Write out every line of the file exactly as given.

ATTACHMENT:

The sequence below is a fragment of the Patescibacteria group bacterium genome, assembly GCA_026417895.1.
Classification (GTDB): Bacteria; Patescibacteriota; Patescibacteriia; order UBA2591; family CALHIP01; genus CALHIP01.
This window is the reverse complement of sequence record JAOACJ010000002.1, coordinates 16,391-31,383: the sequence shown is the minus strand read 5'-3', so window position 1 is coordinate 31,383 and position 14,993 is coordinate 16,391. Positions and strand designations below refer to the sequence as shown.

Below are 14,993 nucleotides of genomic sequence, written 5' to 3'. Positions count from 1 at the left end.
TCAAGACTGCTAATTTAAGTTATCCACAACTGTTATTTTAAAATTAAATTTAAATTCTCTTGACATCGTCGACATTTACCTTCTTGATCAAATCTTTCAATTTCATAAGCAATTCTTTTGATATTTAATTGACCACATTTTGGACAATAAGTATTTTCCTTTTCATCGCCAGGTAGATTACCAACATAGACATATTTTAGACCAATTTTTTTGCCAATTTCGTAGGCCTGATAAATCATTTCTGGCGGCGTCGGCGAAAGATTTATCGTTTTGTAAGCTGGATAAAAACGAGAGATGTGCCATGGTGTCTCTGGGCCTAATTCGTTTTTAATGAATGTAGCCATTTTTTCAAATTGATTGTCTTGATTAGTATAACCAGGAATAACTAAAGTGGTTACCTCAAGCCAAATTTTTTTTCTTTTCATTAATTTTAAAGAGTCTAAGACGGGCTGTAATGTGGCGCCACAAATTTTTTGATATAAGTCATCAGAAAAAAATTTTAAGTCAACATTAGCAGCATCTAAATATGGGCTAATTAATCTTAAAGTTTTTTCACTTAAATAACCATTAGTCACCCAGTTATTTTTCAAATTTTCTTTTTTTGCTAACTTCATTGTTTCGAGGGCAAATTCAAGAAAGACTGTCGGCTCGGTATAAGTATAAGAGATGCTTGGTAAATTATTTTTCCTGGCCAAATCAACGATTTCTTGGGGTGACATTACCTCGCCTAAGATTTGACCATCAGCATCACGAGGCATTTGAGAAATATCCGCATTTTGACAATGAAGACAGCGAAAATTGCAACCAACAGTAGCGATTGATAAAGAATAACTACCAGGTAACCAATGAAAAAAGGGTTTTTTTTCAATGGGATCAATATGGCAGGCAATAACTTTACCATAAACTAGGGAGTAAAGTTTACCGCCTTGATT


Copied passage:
The sequence below is a fragment of the Patescibacteria group bacterium genome, assembly GCA_026417895.1.
Classification (GTDB): Bacteria; Patescibacteriota; Patescibacteriia; order UBA2591; family CALHIP01; genus CALHIP01.
This window is the reverse complement of sequence record JAOACJ010000002.1, coordinates 16,391-31,383: the sequence shown is the minus strand read 5'-3', so window position 1 is coordinate 31,383 and position 14,993 is coordinate 16,391. Positions and strand designations below refer to the sequence as shown.

Below are 14,993 nucleotides of genomic sequence, written 5' to 3'. Positions count from 1 at the left end.
TCAAGACTGCTAATTTAAGTTATCCACAACTGTTATTTTAAAATTAAATTTAAATTCTCTTGACATCGTCGACATTTACCTTCTTGATCAAATCTTTCAATTTCATAAGCAATTCTTTTGATATTTAATTGACCACATTTTGGACAATAAGTATTTTCCTTTTCATCGCCAGGTAGATTACCAACATAGACATATTTTAGACCAATTTTTTTGCCAATTTCGTAGGCCTGATAAATCATTTCTGGCGGCGTCGGCGAAAGATTTATCGTTTTGTAAGCTGGATAAAAACGAGAGATGTGCCATGGTGTCTCTGGGCCTAATTCGTTTTTAATGAATGTAGCCATTTTTTCAAATTGATTGTCTTGATTAGTATAACCAGGAATAACTAAAGTGGTTACCTCAAGCCAAATTTTTTTTCTTTTCATTAATTTTAAAGAGTCTAAGACGGGCTGTAATGTGGCGCCACAAATTTTTTGATATAAGTCATCAGAAAAAAATTTTAAGTCAACATTAGCAGCATCTAAATATGGGCTAATTAATCTTAAAGTTTTTTCACTTAAATAACCATTAGTCACCCAGTTATTTTTCAAATTTTCTTTTTTTGCTAACTTCATTGTTTCGAGGGCAAATTCAAGAAAGACTGTCGGCTCGGTATAAGTATAAGAGATGCTTGGTAAATTATTTTTCCTGGCCAAATCAACGATTTCTTGGGGTGACATTACCTCGCCTAAGATTTGACCATCAGCATCACGAGGCATTTGAGAAATATCCGCATTTTGACAATGAAGACAGCGAAAATTGCAACCAACAGTAGCGATTGATAAAGAATAACTACCAGGTAACCAATGAAAAAAGGGTTTTTTTTCAATGGGATCAATATGGCAGGCAATAACTTTACCATAAACTAGGGAGTAAAGTTTACCGCCTTGATT